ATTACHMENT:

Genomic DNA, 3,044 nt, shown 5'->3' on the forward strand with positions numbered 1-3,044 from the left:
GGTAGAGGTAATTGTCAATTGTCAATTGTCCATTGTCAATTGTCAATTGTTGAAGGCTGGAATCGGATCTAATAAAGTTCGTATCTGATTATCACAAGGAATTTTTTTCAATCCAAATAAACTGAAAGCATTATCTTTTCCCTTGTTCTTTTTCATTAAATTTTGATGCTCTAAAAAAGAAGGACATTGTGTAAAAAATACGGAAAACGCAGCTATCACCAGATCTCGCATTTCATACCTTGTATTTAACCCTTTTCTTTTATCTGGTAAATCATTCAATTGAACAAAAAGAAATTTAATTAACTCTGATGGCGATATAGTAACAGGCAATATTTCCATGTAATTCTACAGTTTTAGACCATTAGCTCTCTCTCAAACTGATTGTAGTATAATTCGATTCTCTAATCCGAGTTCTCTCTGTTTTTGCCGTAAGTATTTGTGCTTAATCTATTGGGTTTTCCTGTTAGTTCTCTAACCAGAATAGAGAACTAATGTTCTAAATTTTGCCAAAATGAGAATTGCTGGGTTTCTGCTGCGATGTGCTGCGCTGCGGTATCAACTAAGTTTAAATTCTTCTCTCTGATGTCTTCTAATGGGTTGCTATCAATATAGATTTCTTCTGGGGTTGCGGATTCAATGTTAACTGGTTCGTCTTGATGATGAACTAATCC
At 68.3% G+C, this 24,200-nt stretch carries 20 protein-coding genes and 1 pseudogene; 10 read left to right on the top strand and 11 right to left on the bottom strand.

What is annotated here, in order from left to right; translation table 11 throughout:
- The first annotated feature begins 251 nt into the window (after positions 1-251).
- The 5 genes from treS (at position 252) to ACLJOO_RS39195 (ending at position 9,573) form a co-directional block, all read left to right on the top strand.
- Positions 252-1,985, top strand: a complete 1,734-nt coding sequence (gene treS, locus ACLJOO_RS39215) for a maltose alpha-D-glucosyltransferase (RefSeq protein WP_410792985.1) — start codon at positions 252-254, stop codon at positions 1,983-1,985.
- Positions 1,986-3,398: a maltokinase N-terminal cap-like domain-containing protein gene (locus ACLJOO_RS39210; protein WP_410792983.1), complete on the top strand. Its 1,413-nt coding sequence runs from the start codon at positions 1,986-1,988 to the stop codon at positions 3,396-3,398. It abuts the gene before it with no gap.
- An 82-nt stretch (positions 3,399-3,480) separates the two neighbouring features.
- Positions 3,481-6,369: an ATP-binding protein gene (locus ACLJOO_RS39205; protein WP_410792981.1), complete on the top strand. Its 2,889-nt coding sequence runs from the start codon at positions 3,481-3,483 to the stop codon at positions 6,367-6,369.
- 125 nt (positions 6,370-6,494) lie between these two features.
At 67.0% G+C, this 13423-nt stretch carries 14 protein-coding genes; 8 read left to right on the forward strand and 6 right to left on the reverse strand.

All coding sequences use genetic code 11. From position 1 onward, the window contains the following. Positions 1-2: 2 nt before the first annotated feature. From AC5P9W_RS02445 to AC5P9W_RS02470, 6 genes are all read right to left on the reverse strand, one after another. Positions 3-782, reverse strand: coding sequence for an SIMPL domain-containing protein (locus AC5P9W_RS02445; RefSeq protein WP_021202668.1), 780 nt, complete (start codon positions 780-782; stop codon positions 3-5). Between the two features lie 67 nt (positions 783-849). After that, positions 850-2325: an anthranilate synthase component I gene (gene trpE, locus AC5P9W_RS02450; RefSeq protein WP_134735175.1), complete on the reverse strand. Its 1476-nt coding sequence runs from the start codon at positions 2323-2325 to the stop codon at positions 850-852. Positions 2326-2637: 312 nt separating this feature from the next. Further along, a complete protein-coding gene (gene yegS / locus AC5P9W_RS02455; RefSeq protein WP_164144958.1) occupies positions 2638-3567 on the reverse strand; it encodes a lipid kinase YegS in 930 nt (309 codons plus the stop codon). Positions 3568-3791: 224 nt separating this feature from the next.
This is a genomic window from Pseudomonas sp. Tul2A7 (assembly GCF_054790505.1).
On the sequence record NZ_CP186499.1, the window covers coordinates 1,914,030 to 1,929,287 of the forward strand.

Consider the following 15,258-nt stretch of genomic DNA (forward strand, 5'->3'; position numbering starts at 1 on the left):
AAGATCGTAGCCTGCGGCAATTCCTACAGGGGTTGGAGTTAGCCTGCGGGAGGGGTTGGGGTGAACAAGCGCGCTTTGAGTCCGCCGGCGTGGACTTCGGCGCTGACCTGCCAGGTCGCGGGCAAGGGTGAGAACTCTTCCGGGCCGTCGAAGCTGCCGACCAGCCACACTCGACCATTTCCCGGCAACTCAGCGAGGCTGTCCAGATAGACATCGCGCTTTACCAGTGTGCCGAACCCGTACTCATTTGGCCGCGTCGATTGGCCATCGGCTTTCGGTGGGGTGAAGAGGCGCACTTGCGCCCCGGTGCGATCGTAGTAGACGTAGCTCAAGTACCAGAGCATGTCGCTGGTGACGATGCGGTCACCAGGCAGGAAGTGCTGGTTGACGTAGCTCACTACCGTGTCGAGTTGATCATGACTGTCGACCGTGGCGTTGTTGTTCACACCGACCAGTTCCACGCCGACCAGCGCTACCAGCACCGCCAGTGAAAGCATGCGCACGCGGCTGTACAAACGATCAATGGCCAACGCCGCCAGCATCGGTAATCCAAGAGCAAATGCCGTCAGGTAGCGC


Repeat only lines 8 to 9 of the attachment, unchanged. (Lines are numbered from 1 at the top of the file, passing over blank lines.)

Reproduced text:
- Positions 1,986-3,398: a maltokinase N-terminal cap-like domain-containing protein gene (locus ACLJOO_RS39210; protein WP_410792983.1), complete on the top strand. Its 1,413-nt coding sequence runs from the start codon at positions 1,986-1,988 to the stop codon at positions 3,396-3,398. It abuts the gene before it with no gap.
- An 82-nt stretch (positions 3,399-3,480) separates the two neighbouring features.